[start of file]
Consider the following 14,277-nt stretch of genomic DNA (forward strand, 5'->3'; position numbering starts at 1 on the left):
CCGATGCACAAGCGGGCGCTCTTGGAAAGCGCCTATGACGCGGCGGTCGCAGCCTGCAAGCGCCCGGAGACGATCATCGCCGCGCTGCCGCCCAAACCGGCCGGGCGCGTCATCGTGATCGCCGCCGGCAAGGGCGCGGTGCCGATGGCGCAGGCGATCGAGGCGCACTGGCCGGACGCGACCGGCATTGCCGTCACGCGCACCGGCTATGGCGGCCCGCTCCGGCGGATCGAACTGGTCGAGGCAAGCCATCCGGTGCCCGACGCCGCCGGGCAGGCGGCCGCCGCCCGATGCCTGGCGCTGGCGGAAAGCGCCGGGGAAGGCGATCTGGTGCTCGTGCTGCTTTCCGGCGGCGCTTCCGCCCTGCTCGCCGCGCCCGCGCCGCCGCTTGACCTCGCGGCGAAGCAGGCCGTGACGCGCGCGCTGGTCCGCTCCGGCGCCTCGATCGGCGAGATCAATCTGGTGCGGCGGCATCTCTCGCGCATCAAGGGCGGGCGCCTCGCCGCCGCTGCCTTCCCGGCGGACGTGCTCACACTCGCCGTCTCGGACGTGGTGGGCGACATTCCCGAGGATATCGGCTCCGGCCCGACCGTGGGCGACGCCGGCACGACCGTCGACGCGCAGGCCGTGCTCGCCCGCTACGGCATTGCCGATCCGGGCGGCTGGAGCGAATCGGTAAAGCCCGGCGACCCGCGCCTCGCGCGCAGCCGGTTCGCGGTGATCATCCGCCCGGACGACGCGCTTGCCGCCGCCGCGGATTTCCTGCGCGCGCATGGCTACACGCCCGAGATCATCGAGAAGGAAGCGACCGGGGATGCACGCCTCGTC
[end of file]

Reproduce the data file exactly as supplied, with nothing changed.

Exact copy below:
Consider the following 14,277-nt stretch of genomic DNA (forward strand, 5'->3'; position numbering starts at 1 on the left):
CCGATGCACAAGCGGGCGCTCTTGGAAAGCGCCTATGACGCGGCGGTCGCAGCCTGCAAGCGCCCGGAGACGATCATCGCCGCGCTGCCGCCCAAACCGGCCGGGCGCGTCATCGTGATCGCCGCCGGCAAGGGCGCGGTGCCGATGGCGCAGGCGATCGAGGCGCACTGGCCGGACGCGACCGGCATTGCCGTCACGCGCACCGGCTATGGCGGCCCGCTCCGGCGGATCGAACTGGTCGAGGCAAGCCATCCGGTGCCCGACGCCGCCGGGCAGGCGGCCGCCGCCCGATGCCTGGCGCTGGCGGAAAGCGCCGGGGAAGGCGATCTGGTGCTCGTGCTGCTTTCCGGCGGCGCTTCCGCCCTGCTCGCCGCGCCCGCGCCGCCGCTTGACCTCGCGGCGAAGCAGGCCGTGACGCGCGCGCTGGTCCGCTCCGGCGCCTCGATCGGCGAGATCAATCTGGTGCGGCGGCATCTCTCGCGCATCAAGGGCGGGCGCCTCGCCGCCGCTGCCTTCCCGGCGGACGTGCTCACACTCGCCGTCTCGGACGTGGTGGGCGACATTCCCGAGGATATCGGCTCCGGCCCGACCGTGGGCGACGCCGGCACGACCGTCGACGCGCAGGCCGTGCTCGCCCGCTACGGCATTGCCGATCCGGGCGGCTGGAGCGAATCGGTAAAGCCCGGCGACCCGCGCCTCGCGCGCAGCCGGTTCGCGGTGATCATCCGCCCGGACGACGCGCTTGCCGCCGCCGCGGATTTCCTGCGCGCGCATGGCTACACGCCCGAGATCATCGAGAAGGAAGCGACCGGGGATGCACGCCTCGTC